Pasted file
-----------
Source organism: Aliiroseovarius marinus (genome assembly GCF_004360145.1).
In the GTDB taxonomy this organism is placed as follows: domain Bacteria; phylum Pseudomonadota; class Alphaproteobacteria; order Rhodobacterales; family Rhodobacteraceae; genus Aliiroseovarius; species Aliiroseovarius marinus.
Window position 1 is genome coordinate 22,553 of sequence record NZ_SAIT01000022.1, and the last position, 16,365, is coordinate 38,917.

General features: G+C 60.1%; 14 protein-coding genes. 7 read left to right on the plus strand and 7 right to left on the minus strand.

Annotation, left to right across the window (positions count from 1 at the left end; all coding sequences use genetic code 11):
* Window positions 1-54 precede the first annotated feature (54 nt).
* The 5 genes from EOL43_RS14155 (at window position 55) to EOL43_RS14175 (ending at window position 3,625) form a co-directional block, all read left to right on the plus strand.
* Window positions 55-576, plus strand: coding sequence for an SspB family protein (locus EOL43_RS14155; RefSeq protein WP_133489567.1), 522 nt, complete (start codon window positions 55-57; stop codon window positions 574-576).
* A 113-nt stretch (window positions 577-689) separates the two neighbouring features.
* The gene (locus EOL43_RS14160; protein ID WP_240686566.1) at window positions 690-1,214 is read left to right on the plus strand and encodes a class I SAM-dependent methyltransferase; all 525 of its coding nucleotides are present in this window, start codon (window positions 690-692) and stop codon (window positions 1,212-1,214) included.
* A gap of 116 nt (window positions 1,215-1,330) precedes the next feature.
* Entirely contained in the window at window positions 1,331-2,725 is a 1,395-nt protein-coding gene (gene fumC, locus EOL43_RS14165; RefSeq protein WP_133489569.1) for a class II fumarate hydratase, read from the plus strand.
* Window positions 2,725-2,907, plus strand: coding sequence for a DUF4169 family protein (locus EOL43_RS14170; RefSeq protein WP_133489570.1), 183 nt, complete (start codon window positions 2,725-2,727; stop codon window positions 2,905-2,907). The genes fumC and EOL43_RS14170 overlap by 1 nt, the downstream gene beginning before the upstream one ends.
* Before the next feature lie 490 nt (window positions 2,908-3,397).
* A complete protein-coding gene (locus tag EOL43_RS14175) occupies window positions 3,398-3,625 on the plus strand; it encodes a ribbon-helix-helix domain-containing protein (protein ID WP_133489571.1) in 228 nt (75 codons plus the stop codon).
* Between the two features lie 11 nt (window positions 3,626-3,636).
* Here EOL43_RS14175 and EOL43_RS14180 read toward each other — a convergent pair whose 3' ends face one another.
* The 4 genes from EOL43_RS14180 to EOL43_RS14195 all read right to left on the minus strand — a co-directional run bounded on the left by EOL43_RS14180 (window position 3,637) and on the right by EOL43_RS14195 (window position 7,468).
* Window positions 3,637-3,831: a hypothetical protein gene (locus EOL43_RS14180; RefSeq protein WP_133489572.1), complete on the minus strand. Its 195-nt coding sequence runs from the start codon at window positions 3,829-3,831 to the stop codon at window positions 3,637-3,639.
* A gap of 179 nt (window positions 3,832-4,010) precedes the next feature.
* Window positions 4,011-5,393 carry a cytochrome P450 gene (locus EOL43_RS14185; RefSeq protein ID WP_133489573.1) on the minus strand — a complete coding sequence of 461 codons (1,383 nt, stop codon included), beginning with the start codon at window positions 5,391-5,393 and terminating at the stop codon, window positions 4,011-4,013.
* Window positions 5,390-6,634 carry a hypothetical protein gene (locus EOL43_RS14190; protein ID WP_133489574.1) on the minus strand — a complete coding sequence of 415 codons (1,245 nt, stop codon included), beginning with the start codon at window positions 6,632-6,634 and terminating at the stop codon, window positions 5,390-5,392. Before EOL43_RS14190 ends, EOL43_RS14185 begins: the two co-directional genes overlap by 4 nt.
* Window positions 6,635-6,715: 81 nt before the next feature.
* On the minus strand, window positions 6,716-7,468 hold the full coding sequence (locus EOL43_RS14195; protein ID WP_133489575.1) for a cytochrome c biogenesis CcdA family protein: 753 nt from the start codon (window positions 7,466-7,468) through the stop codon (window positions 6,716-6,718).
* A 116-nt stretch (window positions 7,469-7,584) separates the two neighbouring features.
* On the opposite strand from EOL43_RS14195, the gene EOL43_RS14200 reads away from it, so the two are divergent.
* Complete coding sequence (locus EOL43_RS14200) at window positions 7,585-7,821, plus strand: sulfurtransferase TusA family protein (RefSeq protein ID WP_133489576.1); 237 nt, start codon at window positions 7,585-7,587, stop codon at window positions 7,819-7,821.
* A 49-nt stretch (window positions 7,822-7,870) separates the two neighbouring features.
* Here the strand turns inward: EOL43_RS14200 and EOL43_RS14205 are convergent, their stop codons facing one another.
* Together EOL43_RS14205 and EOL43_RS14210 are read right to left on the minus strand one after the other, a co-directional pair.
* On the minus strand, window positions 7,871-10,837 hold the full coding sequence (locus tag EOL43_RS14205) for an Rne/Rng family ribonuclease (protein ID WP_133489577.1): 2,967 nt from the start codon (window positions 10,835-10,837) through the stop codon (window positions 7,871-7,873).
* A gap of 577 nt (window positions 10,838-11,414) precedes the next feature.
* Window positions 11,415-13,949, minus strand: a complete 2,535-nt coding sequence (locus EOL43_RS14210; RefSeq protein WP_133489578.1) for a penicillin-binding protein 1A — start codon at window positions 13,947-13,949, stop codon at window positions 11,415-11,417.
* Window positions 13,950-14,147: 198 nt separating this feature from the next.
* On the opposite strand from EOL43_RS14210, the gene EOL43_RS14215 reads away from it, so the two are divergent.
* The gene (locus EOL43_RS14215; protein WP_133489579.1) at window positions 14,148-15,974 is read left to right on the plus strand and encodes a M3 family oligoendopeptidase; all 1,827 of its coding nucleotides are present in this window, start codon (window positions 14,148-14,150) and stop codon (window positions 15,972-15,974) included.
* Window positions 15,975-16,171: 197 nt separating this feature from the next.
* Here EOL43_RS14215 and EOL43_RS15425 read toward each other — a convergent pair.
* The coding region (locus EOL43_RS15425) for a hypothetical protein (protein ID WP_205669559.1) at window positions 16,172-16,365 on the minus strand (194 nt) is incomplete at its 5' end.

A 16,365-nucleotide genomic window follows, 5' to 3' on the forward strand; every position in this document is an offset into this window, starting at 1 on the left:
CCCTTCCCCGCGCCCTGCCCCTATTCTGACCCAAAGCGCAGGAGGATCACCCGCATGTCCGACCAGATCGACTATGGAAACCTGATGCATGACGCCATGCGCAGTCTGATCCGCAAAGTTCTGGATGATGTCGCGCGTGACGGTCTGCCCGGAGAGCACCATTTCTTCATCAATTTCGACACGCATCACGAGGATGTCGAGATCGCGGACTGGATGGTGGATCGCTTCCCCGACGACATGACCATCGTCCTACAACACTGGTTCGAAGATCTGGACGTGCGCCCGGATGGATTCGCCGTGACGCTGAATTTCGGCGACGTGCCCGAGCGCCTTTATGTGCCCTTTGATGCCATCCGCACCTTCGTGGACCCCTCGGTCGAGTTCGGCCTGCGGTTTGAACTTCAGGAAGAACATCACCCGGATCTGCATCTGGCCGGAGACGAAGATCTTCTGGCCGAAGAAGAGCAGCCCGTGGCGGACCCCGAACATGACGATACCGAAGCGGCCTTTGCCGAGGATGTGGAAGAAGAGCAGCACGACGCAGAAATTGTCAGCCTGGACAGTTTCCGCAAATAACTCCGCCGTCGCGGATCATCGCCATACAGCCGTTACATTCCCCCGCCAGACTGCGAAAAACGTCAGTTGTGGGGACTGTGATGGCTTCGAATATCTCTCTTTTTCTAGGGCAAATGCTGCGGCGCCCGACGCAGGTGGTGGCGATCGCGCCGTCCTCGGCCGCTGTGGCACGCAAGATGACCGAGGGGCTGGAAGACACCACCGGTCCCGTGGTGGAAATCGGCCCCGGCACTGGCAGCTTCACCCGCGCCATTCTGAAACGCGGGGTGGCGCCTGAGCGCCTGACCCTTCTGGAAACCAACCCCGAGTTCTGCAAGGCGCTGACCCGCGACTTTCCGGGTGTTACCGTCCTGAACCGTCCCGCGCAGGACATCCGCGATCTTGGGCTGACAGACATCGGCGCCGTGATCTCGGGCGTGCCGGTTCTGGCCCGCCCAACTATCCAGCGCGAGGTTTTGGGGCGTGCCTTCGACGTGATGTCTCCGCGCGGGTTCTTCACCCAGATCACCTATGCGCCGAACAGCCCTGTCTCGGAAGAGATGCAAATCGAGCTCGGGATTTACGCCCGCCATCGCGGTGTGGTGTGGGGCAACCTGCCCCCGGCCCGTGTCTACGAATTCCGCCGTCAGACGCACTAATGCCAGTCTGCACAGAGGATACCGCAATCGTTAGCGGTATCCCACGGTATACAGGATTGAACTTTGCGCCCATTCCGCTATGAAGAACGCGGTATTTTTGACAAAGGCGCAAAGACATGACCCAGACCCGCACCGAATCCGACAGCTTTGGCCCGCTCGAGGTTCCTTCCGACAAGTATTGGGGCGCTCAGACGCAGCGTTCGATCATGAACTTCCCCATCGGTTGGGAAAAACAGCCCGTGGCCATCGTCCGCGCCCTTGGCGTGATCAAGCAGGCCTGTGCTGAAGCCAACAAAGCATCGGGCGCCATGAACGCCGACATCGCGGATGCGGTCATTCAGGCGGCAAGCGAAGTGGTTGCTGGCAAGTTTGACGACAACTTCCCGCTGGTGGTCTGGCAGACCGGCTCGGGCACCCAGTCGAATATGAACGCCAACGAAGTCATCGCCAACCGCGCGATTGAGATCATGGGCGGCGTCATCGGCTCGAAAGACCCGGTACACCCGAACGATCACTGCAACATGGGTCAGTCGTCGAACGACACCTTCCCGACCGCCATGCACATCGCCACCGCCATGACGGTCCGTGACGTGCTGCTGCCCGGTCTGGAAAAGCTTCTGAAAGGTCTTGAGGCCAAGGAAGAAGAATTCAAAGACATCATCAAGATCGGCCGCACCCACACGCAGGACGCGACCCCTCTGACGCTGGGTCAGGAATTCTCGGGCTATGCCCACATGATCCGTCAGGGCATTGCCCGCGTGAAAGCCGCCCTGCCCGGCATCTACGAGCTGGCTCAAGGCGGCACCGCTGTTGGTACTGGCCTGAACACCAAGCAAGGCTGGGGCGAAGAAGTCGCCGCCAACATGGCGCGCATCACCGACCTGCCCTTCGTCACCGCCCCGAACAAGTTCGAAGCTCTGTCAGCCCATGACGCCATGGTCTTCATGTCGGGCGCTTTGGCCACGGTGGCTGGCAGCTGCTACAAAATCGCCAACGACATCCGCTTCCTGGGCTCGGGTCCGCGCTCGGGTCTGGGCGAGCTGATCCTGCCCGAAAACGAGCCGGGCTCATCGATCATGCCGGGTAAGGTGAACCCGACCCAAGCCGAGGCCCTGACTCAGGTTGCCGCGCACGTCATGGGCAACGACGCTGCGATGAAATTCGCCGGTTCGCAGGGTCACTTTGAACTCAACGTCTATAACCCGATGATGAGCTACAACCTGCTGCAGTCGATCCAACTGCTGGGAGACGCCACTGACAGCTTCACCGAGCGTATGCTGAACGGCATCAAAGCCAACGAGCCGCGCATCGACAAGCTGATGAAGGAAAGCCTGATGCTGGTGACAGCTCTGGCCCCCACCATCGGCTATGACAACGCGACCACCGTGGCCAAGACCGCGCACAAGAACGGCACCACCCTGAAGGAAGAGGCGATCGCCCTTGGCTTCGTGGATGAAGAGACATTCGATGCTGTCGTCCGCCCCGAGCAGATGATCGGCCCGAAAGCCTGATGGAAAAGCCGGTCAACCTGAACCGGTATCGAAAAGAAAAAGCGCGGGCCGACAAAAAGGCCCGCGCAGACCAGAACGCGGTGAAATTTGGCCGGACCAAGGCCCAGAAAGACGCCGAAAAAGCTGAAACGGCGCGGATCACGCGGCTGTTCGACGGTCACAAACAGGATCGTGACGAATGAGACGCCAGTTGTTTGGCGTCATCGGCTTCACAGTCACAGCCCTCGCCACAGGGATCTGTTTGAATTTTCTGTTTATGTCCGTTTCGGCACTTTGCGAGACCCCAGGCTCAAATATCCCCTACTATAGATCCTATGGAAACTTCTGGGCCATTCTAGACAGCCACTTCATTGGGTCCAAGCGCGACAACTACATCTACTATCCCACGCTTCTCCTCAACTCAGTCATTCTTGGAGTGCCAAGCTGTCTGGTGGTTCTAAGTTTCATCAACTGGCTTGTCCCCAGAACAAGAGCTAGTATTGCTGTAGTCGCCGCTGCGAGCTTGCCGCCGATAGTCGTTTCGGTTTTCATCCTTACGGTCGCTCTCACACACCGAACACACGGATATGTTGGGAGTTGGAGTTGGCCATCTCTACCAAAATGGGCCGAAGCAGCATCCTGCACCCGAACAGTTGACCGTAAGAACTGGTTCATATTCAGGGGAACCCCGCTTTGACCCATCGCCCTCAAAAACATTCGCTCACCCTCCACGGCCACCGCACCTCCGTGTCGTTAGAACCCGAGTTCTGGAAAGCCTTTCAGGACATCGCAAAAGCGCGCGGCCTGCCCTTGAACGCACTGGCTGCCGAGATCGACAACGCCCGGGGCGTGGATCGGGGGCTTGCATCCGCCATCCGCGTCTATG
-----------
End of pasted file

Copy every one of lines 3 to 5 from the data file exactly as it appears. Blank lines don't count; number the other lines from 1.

Window position 1 is genome coordinate 22,553 of sequence record NZ_SAIT01000022.1, and the last position, 16,365, is coordinate 38,917.

General features: G+C 60.1%; 14 protein-coding genes. 7 read left to right on the plus strand and 7 right to left on the minus strand.

Annotation, left to right across the window (positions count from 1 at the left end; all coding sequences use genetic code 11):